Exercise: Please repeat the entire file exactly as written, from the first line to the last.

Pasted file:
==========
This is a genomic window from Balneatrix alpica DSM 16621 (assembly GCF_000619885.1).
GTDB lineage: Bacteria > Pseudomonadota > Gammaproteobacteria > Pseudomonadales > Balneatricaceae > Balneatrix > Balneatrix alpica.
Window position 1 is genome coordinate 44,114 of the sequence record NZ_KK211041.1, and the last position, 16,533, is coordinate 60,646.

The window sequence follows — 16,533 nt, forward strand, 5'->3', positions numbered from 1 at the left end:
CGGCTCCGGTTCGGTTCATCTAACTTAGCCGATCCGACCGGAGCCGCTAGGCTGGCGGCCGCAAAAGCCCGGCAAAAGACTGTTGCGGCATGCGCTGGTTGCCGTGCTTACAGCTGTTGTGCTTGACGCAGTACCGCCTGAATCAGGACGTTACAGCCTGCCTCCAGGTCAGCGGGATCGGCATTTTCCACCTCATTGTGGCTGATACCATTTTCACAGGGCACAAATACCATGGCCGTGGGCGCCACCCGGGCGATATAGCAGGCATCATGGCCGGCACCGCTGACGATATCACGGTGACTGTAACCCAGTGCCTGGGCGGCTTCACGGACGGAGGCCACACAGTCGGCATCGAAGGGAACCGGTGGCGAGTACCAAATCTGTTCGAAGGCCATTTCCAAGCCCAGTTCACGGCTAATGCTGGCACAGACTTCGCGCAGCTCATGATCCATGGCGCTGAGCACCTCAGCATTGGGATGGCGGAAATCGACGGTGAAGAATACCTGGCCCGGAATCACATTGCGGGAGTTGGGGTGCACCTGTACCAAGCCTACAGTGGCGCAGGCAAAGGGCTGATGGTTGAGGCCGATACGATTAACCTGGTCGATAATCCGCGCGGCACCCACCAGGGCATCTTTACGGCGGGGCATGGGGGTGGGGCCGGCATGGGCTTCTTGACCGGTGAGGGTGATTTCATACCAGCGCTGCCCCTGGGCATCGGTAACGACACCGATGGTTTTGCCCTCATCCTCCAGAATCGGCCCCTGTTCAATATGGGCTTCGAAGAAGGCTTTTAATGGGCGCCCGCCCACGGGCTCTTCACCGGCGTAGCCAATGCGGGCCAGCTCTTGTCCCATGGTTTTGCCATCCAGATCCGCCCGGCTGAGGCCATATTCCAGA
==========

This is a genomic window from Balneatrix alpica DSM 16621 (assembly GCF_000619885.1).
GTDB lineage: Bacteria > Pseudomonadota > Gammaproteobacteria > Pseudomonadales > Balneatricaceae > Balneatrix > Balneatrix alpica.
Window position 1 is genome coordinate 44,114 of the sequence record NZ_KK211041.1, and the last position, 16,533, is coordinate 60,646.

The window sequence follows — 16,533 nt, forward strand, 5'->3', positions numbered from 1 at the left end:
CGGCTCCGGTTCGGTTCATCTAACTTAGCCGATCCGACCGGAGCCGCTAGGCTGGCGGCCGCAAAAGCCCGGCAAAAGACTGTTGCGGCATGCGCTGGTTGCCGTGCTTACAGCTGTTGTGCTTGACGCAGTACCGCCTGAATCAGGACGTTACAGCCTGCCTCCAGGTCAGCGGGATCGGCATTTTCCACCTCATTGTGGCTGATACCATTTTCACAGGGCACAAATACCATGGCCGTGGGCGCCACCCGGGCGATATAGCAGGCATCATGGCCGGCACCGCTGACGATATCACGGTGACTGTAACCCAGTGCCTGGGCGGCTTCACGGACGGAGGCCACACAGTCGGCATCGAAGGGAACCGGTGGCGAGTACCAAATCTGTTCGAAGGCCATTTCCAAGCCCAGTTCACGGCTAATGCTGGCACAGACTTCGCGCAGCTCATGATCCATGGCGCTGAGCACCTCAGCATTGGGATGGCGGAAATCGACGGTGAAGAATACCTGGCCCGGAATCACATTGCGGGAGTTGGGGTGCACCTGTACCAAGCCTACAGTGGCGCAGGCAAAGGGCTGATGGTTGAGGCCGATACGATTAACCTGGTCGATAATCCGCGCGGCACCCACCAGGGCATCTTTACGGCGGGGCATGGGGGTGGGGCCGGCATGGGCTTCTTGACCGGTGAGGGTGATTTCATACCAGCGCTGCCCCTGGGCATCGGTAACGACACCGATGGTTTTGCCCTCATCCTCCAGAATCGGCCCCTGTTCAATATGGGCTTCGAAGAAGGCTTTTAATGGGCGCCCGCCCACGGGCTCTTCACCGGCGTAGCCAATGCGGGCCAGCTCTTGTCCCATGGTTTTGCCATCCAGATCCGCCCGGCTGAGGCCATATTCCAGA